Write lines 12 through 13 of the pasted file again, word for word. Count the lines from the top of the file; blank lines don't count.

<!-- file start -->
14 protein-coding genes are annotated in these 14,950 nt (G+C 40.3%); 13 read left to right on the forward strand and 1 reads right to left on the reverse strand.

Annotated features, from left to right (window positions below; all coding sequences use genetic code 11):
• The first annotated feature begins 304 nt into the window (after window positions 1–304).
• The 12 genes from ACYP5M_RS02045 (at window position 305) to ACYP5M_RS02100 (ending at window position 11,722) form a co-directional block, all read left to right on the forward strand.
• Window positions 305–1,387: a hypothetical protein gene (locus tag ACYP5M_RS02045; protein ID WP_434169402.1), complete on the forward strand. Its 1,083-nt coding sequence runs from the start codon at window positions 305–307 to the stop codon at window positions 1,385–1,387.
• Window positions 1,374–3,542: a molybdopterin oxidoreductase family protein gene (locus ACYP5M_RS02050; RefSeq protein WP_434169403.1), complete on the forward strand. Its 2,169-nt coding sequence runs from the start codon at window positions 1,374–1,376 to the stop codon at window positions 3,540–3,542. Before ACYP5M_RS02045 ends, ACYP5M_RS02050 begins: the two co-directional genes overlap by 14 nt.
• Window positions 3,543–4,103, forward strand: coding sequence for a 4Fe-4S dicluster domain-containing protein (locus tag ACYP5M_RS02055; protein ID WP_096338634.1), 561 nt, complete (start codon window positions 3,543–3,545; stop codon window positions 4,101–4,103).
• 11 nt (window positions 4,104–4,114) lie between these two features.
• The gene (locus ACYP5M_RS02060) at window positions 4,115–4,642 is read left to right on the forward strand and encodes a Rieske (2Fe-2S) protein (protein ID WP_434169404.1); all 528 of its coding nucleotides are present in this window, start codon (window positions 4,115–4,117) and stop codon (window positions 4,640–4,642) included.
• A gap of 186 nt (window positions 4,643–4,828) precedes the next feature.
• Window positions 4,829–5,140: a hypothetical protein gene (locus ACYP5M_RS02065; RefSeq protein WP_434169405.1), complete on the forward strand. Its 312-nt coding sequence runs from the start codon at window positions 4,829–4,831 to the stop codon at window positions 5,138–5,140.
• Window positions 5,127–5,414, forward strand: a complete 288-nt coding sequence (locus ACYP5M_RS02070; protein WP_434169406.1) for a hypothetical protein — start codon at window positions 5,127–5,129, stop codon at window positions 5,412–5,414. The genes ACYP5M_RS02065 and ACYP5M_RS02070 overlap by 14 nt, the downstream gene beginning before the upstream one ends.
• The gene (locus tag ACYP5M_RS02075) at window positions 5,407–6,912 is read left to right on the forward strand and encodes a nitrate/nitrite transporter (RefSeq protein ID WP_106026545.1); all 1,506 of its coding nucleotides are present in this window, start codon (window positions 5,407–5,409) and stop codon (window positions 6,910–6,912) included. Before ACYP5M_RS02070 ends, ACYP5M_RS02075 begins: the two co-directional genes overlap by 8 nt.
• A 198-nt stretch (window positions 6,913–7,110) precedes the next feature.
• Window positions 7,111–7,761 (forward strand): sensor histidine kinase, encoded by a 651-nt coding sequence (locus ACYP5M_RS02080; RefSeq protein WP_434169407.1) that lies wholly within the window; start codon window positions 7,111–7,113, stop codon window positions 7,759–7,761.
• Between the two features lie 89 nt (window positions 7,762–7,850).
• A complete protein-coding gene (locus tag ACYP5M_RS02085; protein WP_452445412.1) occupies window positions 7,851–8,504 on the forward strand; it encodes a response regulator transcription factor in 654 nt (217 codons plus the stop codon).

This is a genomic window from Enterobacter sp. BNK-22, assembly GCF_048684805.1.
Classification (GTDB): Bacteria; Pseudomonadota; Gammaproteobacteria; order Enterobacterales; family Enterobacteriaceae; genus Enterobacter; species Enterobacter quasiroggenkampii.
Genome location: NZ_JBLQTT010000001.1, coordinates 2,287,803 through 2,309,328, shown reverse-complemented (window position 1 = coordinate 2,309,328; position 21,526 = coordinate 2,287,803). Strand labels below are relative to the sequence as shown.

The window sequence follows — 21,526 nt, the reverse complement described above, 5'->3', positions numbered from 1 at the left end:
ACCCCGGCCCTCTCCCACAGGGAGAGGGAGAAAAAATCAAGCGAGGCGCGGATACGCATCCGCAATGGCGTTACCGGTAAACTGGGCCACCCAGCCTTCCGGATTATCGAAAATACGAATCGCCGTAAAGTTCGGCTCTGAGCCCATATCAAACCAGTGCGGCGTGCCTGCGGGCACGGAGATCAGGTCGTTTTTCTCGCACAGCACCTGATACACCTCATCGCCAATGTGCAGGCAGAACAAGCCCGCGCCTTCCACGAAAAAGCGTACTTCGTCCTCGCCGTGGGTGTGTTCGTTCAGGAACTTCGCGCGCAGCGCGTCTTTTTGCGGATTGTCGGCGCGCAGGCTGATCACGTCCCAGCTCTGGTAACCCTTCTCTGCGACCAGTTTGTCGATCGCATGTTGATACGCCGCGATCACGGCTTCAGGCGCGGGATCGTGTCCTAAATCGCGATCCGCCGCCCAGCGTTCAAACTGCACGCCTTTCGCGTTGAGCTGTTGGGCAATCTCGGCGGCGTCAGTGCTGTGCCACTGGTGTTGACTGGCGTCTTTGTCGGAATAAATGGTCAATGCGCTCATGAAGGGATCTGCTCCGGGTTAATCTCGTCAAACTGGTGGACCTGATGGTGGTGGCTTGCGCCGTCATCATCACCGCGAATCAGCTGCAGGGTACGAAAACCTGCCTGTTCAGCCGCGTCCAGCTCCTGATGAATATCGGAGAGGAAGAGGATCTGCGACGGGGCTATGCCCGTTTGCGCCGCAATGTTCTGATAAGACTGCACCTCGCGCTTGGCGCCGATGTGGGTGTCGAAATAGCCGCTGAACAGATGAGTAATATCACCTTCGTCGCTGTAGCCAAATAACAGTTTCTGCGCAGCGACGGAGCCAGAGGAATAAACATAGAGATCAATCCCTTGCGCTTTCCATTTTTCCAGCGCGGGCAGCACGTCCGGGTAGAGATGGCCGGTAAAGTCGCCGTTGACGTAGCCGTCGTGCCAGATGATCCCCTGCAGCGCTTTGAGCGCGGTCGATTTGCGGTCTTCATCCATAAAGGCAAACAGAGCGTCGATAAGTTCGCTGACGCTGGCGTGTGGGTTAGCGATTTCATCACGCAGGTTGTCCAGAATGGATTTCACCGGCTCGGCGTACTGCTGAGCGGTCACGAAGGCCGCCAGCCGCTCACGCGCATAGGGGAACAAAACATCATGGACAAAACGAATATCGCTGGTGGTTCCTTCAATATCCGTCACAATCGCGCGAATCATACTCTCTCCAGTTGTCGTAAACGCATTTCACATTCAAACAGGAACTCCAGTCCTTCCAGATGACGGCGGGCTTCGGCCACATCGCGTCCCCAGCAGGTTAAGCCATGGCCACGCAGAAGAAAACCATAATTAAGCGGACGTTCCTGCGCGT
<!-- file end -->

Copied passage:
• Window positions 5,127–5,414, forward strand: a complete 288-nt coding sequence (locus ACYP5M_RS02070; protein WP_434169406.1) for a hypothetical protein — start codon at window positions 5,127–5,129, stop codon at window positions 5,412–5,414. The genes ACYP5M_RS02065 and ACYP5M_RS02070 overlap by 14 nt, the downstream gene beginning before the upstream one ends.
• The gene (locus tag ACYP5M_RS02075) at window positions 5,407–6,912 is read left to right on the forward strand and encodes a nitrate/nitrite transporter (RefSeq protein ID WP_106026545.1); all 1,506 of its coding nucleotides are present in this window, start codon (window positions 5,407–5,409) and stop codon (window positions 6,910–6,912) included. Before ACYP5M_RS02070 ends, ACYP5M_RS02075 begins: the two co-directional genes overlap by 8 nt.